No cabin crew on a Voyager AAR sortie... even if carrying passengers to watch the jousting.
Nonsense! When around 18 of us went flying on a Voyager AAR trip a couple of months ago, there certainly were cabin crew. One was a Cpl Air Steward and the other was our host. For take-off and landing we were constrained to sit in a certain area and both adjacent doors were manned. MAA rules sanction the number of cabin crew required for such flights.
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Old 2nd Nov 2019, 10:33
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Originally Posted by Lima Juliet View Post
Chug, your insistence to keep calling a flying badge a ‘brevet’ just reinforces your errant point of view. A brevet is a certificate, ticket or diploma - and I suspect that Cabin Crew already do get a course completion certificate. As for your gender stereotyping of cleaning staff - shame on you.
Your insistence on repeatedly correcting the word Brevet for Flying Badge and your reversion to PC mode shows that you've run out of argument. Hardly surprising given the thinness of it...
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Old 2nd Nov 2019, 10:38
  #98 (permalink)  
 
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Originally Posted by Lima Juliet View Post
No cabin crew on a Voyager AAR sortie... even if carrying passengers to watch the jousting.
That would be an interesting risk assessment and justification.
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Old 2nd Nov 2019, 12:08
  #99 (permalink)  
 
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Originally Posted by Lima Juliet View Post
Chug, your insistence to keep calling a flying badge a ‘brevet’ just reinforces your errant point of view. A brevet is a certificate, ticket or diploma - .
If I may quote myself from the 'Observer' thread in 2012


Interestingly MOD call the Pilots wings a 'Badge' and the rear crew wing a 'Brevet'

Qualification Badges
0712. Flying & Parachute Badges. This section deals with those flying badges (QR J727 & 728) and Parachute badges (QR 434 – 436)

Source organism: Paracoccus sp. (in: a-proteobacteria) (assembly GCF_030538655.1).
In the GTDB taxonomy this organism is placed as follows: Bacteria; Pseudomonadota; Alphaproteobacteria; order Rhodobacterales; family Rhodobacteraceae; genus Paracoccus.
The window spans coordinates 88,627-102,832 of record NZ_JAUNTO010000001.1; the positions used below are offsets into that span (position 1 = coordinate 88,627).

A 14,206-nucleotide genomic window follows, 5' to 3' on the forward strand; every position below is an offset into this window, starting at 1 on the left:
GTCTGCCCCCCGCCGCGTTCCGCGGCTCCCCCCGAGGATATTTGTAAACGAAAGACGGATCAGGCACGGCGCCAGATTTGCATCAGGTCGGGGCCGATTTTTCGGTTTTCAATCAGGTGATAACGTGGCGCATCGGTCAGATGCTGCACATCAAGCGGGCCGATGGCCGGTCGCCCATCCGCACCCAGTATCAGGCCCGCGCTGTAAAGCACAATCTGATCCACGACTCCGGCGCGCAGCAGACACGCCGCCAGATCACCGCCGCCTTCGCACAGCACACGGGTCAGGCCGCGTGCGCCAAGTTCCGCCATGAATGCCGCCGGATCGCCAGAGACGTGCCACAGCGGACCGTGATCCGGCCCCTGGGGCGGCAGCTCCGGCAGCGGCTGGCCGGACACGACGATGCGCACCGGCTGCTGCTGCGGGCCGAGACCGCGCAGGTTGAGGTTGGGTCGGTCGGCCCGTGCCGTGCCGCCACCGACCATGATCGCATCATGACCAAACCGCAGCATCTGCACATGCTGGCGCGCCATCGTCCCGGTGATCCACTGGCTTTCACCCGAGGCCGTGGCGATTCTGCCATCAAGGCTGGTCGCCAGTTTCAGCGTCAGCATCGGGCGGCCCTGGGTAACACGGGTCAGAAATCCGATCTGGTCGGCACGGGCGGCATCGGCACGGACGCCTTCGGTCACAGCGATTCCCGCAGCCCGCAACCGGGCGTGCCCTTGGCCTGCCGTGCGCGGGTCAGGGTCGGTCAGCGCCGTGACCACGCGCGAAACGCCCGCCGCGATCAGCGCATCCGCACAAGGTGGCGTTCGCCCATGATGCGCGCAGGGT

currently in issue
BADGE DESCRIPTION
Pilot. Wings of drab silk embroidery with monogram 'RAF' in centre, surrounded by laurel leaf of brown silk and
surmounted by a crown – on dark blue melton cloth.
Navigator. The letter 'N' of drab silk surrounded by a laurel leaf of brown silk with an outspread drab silk wing 2½" (6.35 cm)
long – on dark blue melton cloth.

Air Electronics Officer ]
or Operator (AE) ] As for Navigator, but with alternative letters, in brackets. (See Note)
Air Engineer (E) ]
Air Loadmaster (LM) ]

Note. With effect 1 Apr 03 the range of 5 aircrew brevets for rear crew personnel were replaced by the single rear crew brevet (see below).
Those aircrew who were already qualified to wear old style individual brevets can opt to wear the new brevet or retain the old style but there will
be no further provisioning of the current brevet.
Rear Aircrew Brevet. The monogram ‘RAF’ in drab silk surrounded by a laurel leaf of brown silk, surmounted by a crown with an
outspread drab silk wing 2½" (6.35 cm) long – on dark blue melton cloth. Introduced 1 Apr 03 to replace
Navigator, Air Electronics Officer/Operator, Air Engineer and Air Loadmaster. (See Note Above).
Fighter Controller (FC). The letters ‘FC’ of drab silk surrounded by a laurel leaf of brown silk with an outspread drab silk wing 2½" (6.35
cm) long – on dark blue melton cloth.
Airborne Technician (AT). The letters ‘AT’ of drab silk surrounded by a laurel leaf of brown silk with an outspread drab silk wing 2½" (6.35
cm) long – on dark blue melton cloth.
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Old 2nd Nov 2019, 14:17
  #100 (permalink)  
 
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NOT a Flying Badge

Originally Posted by BEagle View Post
Nonsense! When around 18 of us went flying on a Voyager AAR trip a couple of months ago, there certainly were cabin crew. One was a Cpl Air Steward and the other was our host. For take-off and landing we were constrained to sit in a certain area and both adjacent doors were manned. MAA rules sanction the number of cabin crew required for such flights.


There are NO Cabin Crew on an AAR sortie.

Crew composition is as follows:

2x Pilots
1x MSO /WSOp/ Non- commissioned Aircew / whatever you'd like to call them.

Therefore the Voyager CAN dispatch without cabin crew.